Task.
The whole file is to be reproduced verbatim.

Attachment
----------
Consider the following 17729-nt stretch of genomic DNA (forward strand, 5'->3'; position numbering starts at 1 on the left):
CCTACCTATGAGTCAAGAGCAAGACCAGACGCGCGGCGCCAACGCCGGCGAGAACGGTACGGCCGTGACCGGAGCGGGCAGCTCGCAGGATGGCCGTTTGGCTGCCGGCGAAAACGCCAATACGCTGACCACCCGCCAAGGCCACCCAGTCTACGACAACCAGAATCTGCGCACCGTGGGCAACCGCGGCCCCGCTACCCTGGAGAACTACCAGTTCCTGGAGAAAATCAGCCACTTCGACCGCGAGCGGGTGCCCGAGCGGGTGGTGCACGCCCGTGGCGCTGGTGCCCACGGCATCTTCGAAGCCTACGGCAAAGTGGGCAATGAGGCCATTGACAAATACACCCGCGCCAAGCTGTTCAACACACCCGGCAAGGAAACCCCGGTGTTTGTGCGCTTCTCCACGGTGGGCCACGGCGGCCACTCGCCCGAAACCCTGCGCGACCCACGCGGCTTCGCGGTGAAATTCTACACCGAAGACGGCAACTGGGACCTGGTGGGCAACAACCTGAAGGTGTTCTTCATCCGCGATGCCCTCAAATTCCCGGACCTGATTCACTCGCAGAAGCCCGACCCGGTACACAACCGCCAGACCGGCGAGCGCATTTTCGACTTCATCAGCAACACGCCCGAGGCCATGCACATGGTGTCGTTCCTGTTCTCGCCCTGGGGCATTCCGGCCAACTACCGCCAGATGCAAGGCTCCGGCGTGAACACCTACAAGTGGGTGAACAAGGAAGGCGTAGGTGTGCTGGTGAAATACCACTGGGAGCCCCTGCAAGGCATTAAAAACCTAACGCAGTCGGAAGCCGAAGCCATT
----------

Consider the following 17729-nt stretch of genomic DNA (forward strand, 5'->3'; position numbering starts at 1 on the left):
CCTACCTATGAGTCAAGAGCAAGACCAGACGCGCGGCGCCAACGCCGGCGAGAACGGTACGGCCGTGACCGGAGCGGGCAGCTCGCAGGATGGCCGTTTGGCTGCCGGCGAAAACGCCAATACGCTGACCACCCGCCAAGGCCACCCAGTCTACGACAACCAGAATCTGCGCACCGTGGGCAACCGCGGCCCCGCTACCCTGGAGAACTACCAGTTCCTGGAGAAAATCAGCCACTTCGACCGCGAGCGGGTGCCCGAGCGGGTGGTGCACGCCCGTGGCGCTGGTGCCCACGGCATCTTCGAAGCCTACGGCAAAGTGGGCAATGAGGCCATTGACAAATACACCCGCGCCAAGCTGTTCAACACACCCGGCAAGGAAACCCCGGTGTTTGTGCGCTTCTCCACGGTGGGCCACGGCGGCCACTCGCCCGAAACCCTGCGCGACCCACGCGGCTTCGCGGTGAAATTCTACACCGAAGACGGCAACTGGGACCTGGTGGGCAACAACCTGAAGGTGTTCTTCATCCGCGATGCCCTCAAATTCCCGGACCTGATTCACTCGCAGAAGCCCGACCCGGTACACAACCGCCAGACCGGCGAGCGCATTTTCGACTTCATCAGCAACACGCCCGAGGCCATGCACATGGTGTCGTTCCTGTTCTCGCCCTGGGGCATTCCGGCCAACTACCGCCAGATGCAAGGCTCCGGCGTGAACACCTACAAGTGGGTGAACAAGGAAGGCGTAGGTGTGCTGGTGAAATACCACTGGGAGCCCCTGCAAGGCATTAAAAACCTAACGCAGTCGGAAGCCGAAGCCATT